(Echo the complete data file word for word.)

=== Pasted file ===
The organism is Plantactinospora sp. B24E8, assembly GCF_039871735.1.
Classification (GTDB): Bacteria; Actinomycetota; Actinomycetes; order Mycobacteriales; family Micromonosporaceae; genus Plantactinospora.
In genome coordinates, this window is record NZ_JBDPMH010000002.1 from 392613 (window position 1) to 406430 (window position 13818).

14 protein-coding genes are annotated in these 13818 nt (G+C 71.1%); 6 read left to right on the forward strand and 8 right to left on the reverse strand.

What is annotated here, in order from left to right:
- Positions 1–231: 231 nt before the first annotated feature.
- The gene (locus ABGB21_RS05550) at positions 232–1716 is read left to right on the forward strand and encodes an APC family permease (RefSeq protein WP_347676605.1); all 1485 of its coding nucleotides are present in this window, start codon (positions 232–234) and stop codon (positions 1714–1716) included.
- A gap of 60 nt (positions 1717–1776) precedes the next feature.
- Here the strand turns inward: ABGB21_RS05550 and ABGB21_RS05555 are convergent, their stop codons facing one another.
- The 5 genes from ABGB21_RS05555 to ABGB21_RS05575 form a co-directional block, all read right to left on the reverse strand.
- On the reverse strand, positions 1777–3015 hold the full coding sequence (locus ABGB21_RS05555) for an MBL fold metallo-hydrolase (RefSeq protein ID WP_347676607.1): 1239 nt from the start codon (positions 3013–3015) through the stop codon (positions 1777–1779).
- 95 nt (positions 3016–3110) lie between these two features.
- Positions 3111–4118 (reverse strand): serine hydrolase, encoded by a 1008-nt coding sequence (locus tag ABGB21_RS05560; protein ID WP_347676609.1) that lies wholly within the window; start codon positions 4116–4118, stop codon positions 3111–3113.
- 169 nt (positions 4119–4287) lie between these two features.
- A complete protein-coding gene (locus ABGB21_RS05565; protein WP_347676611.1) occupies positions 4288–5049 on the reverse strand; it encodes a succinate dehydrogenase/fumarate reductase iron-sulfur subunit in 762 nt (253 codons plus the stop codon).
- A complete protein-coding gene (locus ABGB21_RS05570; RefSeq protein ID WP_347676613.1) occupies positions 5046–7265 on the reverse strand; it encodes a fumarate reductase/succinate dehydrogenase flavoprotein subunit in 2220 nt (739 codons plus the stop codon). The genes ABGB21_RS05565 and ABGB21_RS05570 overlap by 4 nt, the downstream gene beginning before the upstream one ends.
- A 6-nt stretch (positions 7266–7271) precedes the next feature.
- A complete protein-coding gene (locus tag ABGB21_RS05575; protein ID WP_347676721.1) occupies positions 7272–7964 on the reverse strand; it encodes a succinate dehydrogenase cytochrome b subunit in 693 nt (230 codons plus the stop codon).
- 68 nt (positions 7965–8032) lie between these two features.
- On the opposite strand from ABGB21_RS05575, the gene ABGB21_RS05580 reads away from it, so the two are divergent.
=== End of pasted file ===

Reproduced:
The organism is Plantactinospora sp. B24E8, assembly GCF_039871735.1.
Classification (GTDB): Bacteria; Actinomycetota; Actinomycetes; order Mycobacteriales; family Micromonosporaceae; genus Plantactinospora.
In genome coordinates, this window is record NZ_JBDPMH010000002.1 from 392613 (window position 1) to 406430 (window position 13818).

14 protein-coding genes are annotated in these 13818 nt (G+C 71.1%); 6 read left to right on the forward strand and 8 right to left on the reverse strand.

What is annotated here, in order from left to right:
- Positions 1–231: 231 nt before the first annotated feature.
- The gene (locus ABGB21_RS05550) at positions 232–1716 is read left to right on the forward strand and encodes an APC family permease (RefSeq protein WP_347676605.1); all 1485 of its coding nucleotides are present in this window, start codon (positions 232–234) and stop codon (positions 1714–1716) included.
- A gap of 60 nt (positions 1717–1776) precedes the next feature.
- Here the strand turns inward: ABGB21_RS05550 and ABGB21_RS05555 are convergent, their stop codons facing one another.
- The 5 genes from ABGB21_RS05555 to ABGB21_RS05575 form a co-directional block, all read right to left on the reverse strand.
- On the reverse strand, positions 1777–3015 hold the full coding sequence (locus ABGB21_RS05555) for an MBL fold metallo-hydrolase (RefSeq protein ID WP_347676607.1): 1239 nt from the start codon (positions 3013–3015) through the stop codon (positions 1777–1779).
- 95 nt (positions 3016–3110) lie between these two features.
- Positions 3111–4118 (reverse strand): serine hydrolase, encoded by a 1008-nt coding sequence (locus tag ABGB21_RS05560; protein ID WP_347676609.1) that lies wholly within the window; start codon positions 4116–4118, stop codon positions 3111–3113.
- 169 nt (positions 4119–4287) lie between these two features.
- A complete protein-coding gene (locus ABGB21_RS05565; protein WP_347676611.1) occupies positions 4288–5049 on the reverse strand; it encodes a succinate dehydrogenase/fumarate reductase iron-sulfur subunit in 762 nt (253 codons plus the stop codon).
- A complete protein-coding gene (locus ABGB21_RS05570; RefSeq protein ID WP_347676613.1) occupies positions 5046–7265 on the reverse strand; it encodes a fumarate reductase/succinate dehydrogenase flavoprotein subunit in 2220 nt (739 codons plus the stop codon). The genes ABGB21_RS05565 and ABGB21_RS05570 overlap by 4 nt, the downstream gene beginning before the upstream one ends.
- A 6-nt stretch (positions 7266–7271) precedes the next feature.
- A complete protein-coding gene (locus tag ABGB21_RS05575; protein ID WP_347676721.1) occupies positions 7272–7964 on the reverse strand; it encodes a succinate dehydrogenase cytochrome b subunit in 693 nt (230 codons plus the stop codon).
- 68 nt (positions 7965–8032) lie between these two features.
- On the opposite strand from ABGB21_RS05575, the gene ABGB21_RS05580 reads away from it, so the two are divergent.